Sometimes, traditional minimal pairs just DOESN’T cut it. And the moans and groans that you hear coming from your kids when you pull out those cards sound like a constipated wombat. Well, at least they do to me. They might be more like a constipated moose where you’re from. Anyway, while my house totally lacks organisation, my speech room is different – in fact I usually get questions such as ‘Wow! You must be so organised at home’. Nope. I have a dump and run and then ask ‘honey, have you seen my…’ kinda method going on. It surprisingly works.
So, this is how I get Phonology organised: I look at all my minimal pairs and try to choose at least one fun, functional, meaningful activity or game that contains the minimal pair that the can’t say. It has to be something interesting, something motivating so that they WANT to say their word right to get a go.
Kids, I found, have high levels of FOMO. Prey on that.
F-B: face-base, feet-beet. These are great words that you can do a lot with. We do a lot of crafts putting or drawing things on a face and this works particularly well for Mr Potato Head. In terms of feet it’s a great idea to have pictures or grab one of those books that have mismatched feet and you have to match them to the right owner – or we draw really silly feet on animals. I always have the error card with me (base/beet) so that if my student says “I want to put the eyes on the base” – I can give them the picture card of the base and act all confused about how are they going to do that? I though that eyes went on the face.
S-D: sign-dine. I bet every therapy room contains transportation toys that have traffic/road signs (train sets, car sets) and my kids love building their own mini village. You always want to be thinking of different ways to bombard the child with the core words: look at all the signs I have. I have train signs, traffic signs, stop signs, give way signs. What sign do you want first? The train sign or the stop sign? Think about the child following your directions and then giving direction for where to put them. I also like to use train/transport apps and see who can spot signs and carryover homework can be done in the car with parents.
SH-D: show-dough.I love making little sensory bags full of all wonderful little trinkets and toys and the child has to ask something like ‘show me what’s in your bag’. We might also play an “I Spy” type game either around the room or with cards and try to trick the other person “can you show me something in my room that is hot”. Good for sleuthing. Just make sure that you have a card of (play) dough, not the real thing otherwise they probably do mean ‘dough’!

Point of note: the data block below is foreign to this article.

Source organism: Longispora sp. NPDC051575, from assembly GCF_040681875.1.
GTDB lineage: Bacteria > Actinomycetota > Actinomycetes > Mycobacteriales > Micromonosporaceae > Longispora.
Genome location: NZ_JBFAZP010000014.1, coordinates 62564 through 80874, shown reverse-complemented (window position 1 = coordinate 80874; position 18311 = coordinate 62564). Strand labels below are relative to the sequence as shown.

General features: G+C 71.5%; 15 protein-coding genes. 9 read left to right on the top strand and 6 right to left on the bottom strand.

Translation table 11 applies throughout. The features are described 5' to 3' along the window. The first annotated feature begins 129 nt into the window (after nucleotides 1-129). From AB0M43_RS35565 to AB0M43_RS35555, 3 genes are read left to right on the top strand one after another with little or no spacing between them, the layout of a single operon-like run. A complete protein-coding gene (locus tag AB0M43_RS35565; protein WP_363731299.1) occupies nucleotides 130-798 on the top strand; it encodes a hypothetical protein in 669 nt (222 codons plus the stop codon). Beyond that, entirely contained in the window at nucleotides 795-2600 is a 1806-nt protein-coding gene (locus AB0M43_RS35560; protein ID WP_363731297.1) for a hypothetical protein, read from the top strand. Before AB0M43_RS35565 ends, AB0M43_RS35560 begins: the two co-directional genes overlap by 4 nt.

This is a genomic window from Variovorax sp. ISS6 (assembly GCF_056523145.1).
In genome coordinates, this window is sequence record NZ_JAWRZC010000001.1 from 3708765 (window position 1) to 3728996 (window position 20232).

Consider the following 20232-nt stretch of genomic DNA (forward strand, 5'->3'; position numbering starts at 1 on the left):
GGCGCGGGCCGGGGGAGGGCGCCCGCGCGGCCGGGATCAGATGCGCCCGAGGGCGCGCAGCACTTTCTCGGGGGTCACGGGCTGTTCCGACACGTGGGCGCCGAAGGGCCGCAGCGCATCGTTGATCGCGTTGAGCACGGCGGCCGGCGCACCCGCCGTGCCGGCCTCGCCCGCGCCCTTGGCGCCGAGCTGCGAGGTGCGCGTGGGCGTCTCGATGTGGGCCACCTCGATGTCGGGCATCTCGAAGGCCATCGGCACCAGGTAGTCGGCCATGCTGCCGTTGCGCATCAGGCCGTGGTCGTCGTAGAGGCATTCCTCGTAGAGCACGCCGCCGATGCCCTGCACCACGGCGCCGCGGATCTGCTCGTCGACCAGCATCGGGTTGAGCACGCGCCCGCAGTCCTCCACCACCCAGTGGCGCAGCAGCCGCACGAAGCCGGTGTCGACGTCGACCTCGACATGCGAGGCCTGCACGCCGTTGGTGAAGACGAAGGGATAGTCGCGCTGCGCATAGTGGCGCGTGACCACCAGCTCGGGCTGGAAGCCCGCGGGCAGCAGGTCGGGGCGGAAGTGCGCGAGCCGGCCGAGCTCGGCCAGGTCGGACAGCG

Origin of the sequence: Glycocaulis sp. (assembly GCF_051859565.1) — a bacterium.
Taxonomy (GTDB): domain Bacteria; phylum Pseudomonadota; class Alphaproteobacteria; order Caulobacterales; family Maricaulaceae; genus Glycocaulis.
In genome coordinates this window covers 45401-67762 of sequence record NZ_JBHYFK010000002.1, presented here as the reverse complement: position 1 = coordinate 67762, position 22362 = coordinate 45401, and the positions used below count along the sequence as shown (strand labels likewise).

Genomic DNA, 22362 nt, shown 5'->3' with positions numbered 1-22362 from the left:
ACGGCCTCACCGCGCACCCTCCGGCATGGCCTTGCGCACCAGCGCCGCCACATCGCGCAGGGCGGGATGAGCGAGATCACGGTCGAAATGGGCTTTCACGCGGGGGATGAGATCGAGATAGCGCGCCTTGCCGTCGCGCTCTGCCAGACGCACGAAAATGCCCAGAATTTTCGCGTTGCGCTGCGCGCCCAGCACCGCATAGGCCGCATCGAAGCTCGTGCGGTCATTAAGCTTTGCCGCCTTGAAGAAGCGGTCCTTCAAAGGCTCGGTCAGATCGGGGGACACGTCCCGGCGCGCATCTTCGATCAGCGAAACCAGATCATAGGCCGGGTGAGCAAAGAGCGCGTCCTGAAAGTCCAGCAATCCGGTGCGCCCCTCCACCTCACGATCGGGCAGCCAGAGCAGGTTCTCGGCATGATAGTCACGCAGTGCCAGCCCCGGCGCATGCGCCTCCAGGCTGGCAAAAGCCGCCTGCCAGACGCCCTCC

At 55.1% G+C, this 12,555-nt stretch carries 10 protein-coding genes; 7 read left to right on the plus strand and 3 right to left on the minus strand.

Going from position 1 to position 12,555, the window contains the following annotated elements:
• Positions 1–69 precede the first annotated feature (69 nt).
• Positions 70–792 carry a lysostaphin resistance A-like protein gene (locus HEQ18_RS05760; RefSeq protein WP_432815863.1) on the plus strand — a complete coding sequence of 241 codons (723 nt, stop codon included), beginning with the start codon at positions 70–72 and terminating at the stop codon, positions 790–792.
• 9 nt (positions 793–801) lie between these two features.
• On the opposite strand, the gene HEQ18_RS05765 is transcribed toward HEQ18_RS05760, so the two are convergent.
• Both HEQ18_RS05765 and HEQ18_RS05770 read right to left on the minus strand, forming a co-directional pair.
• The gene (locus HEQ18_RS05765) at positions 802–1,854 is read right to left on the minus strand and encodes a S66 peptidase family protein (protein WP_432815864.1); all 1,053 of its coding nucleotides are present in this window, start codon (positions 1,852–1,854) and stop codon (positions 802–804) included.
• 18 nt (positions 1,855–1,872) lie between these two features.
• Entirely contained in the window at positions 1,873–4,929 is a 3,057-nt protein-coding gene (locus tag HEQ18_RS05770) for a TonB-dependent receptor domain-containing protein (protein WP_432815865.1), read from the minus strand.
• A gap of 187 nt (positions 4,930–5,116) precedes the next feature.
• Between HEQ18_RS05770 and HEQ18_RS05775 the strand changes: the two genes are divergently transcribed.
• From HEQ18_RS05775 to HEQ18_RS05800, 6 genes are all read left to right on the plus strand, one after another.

CH-T: chalk-talk, chop-top. Entice your student’s with a big box of chalk and ask them if they want some chalk or to talk – FYI, these guys really don’t want to talk! In terms of chopping, kids love two things very dearly: play dough and cooking. Chop up play dough into little bits, grab one of those fun food sets that have velcro bits or think of using apps such as Toca Kitchen Monsters and choose to ‘chop’ all of your food up.
As with all of these activities, resiliency plays a part. Some kids can persevere if they get their word wrong and really try to fix it, other times you get the water works. If this is the case, I let them be the teacher or work more on auditory discrimination so that we can still play with the activities. If you are lacking minimal pairs, then grab my Stopping Bingo Boards and Minimal Pairs (featured in the pictures) or just draw your own cards. All I do is scour the minimal pairs and think “do I have something in my cupboard that involves my target sound?”. And if you want to be organised in your speech room, you will make a list and laminate it along with your minimal pairs so that you have a set of Stopping activities at your finger tips!